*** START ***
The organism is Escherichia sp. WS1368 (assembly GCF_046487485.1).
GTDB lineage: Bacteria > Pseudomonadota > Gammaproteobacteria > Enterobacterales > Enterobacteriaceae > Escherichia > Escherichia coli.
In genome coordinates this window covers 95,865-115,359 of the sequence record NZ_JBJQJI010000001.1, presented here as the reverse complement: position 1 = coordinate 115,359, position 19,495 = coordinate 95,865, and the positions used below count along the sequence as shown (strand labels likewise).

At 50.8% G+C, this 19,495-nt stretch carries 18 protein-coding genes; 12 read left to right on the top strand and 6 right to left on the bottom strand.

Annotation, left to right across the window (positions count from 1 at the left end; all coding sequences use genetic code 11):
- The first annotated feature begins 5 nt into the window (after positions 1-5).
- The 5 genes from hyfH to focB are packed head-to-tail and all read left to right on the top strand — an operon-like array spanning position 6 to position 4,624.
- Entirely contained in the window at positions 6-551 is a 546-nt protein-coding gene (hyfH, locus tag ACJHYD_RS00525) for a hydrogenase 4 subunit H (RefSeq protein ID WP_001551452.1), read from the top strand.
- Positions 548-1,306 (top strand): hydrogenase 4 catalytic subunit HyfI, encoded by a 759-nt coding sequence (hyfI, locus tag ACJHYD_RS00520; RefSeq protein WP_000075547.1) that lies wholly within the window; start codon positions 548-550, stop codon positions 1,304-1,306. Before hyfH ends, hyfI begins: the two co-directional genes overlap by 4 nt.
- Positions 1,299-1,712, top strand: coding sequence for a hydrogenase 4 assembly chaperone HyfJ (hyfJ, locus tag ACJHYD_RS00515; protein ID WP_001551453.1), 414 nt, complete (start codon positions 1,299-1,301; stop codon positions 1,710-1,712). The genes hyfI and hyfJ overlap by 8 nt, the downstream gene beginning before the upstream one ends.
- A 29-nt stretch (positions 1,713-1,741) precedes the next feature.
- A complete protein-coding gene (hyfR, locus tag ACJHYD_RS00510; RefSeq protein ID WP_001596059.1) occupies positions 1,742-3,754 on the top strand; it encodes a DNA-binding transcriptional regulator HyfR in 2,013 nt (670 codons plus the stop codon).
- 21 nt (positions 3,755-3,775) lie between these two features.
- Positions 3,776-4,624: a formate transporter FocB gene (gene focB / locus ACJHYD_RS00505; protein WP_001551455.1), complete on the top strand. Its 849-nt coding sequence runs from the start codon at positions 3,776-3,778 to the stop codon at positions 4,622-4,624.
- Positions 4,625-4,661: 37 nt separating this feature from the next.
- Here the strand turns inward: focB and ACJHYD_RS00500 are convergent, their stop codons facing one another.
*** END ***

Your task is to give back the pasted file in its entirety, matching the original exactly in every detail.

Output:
The organism is Escherichia sp. WS1368 (assembly GCF_046487485.1).
GTDB lineage: Bacteria > Pseudomonadota > Gammaproteobacteria > Enterobacterales > Enterobacteriaceae > Escherichia > Escherichia coli.
In genome coordinates this window covers 95,865-115,359 of the sequence record NZ_JBJQJI010000001.1, presented here as the reverse complement: position 1 = coordinate 115,359, position 19,495 = coordinate 95,865, and the positions used below count along the sequence as shown (strand labels likewise).

At 50.8% G+C, this 19,495-nt stretch carries 18 protein-coding genes; 12 read left to right on the top strand and 6 right to left on the bottom strand.

Annotation, left to right across the window (positions count from 1 at the left end; all coding sequences use genetic code 11):
- The first annotated feature begins 5 nt into the window (after positions 1-5).
- The 5 genes from hyfH to focB are packed head-to-tail and all read left to right on the top strand — an operon-like array spanning position 6 to position 4,624.
- Entirely contained in the window at positions 6-551 is a 546-nt protein-coding gene (hyfH, locus tag ACJHYD_RS00525) for a hydrogenase 4 subunit H (RefSeq protein ID WP_001551452.1), read from the top strand.
- Positions 548-1,306 (top strand): hydrogenase 4 catalytic subunit HyfI, encoded by a 759-nt coding sequence (hyfI, locus tag ACJHYD_RS00520; RefSeq protein WP_000075547.1) that lies wholly within the window; start codon positions 548-550, stop codon positions 1,304-1,306. Before hyfH ends, hyfI begins: the two co-directional genes overlap by 4 nt.
- Positions 1,299-1,712, top strand: coding sequence for a hydrogenase 4 assembly chaperone HyfJ (hyfJ, locus tag ACJHYD_RS00515; protein ID WP_001551453.1), 414 nt, complete (start codon positions 1,299-1,301; stop codon positions 1,710-1,712). The genes hyfI and hyfJ overlap by 8 nt, the downstream gene beginning before the upstream one ends.
- A 29-nt stretch (positions 1,713-1,741) precedes the next feature.
- A complete protein-coding gene (hyfR, locus tag ACJHYD_RS00510; RefSeq protein ID WP_001596059.1) occupies positions 1,742-3,754 on the top strand; it encodes a DNA-binding transcriptional regulator HyfR in 2,013 nt (670 codons plus the stop codon).
- 21 nt (positions 3,755-3,775) lie between these two features.
- Positions 3,776-4,624: a formate transporter FocB gene (gene focB / locus ACJHYD_RS00505; protein WP_001551455.1), complete on the top strand. Its 849-nt coding sequence runs from the start codon at positions 3,776-3,778 to the stop codon at positions 4,622-4,624.
- Positions 4,625-4,661: 37 nt separating this feature from the next.
- Here the strand turns inward: focB and ACJHYD_RS00500 are convergent, their stop codons facing one another.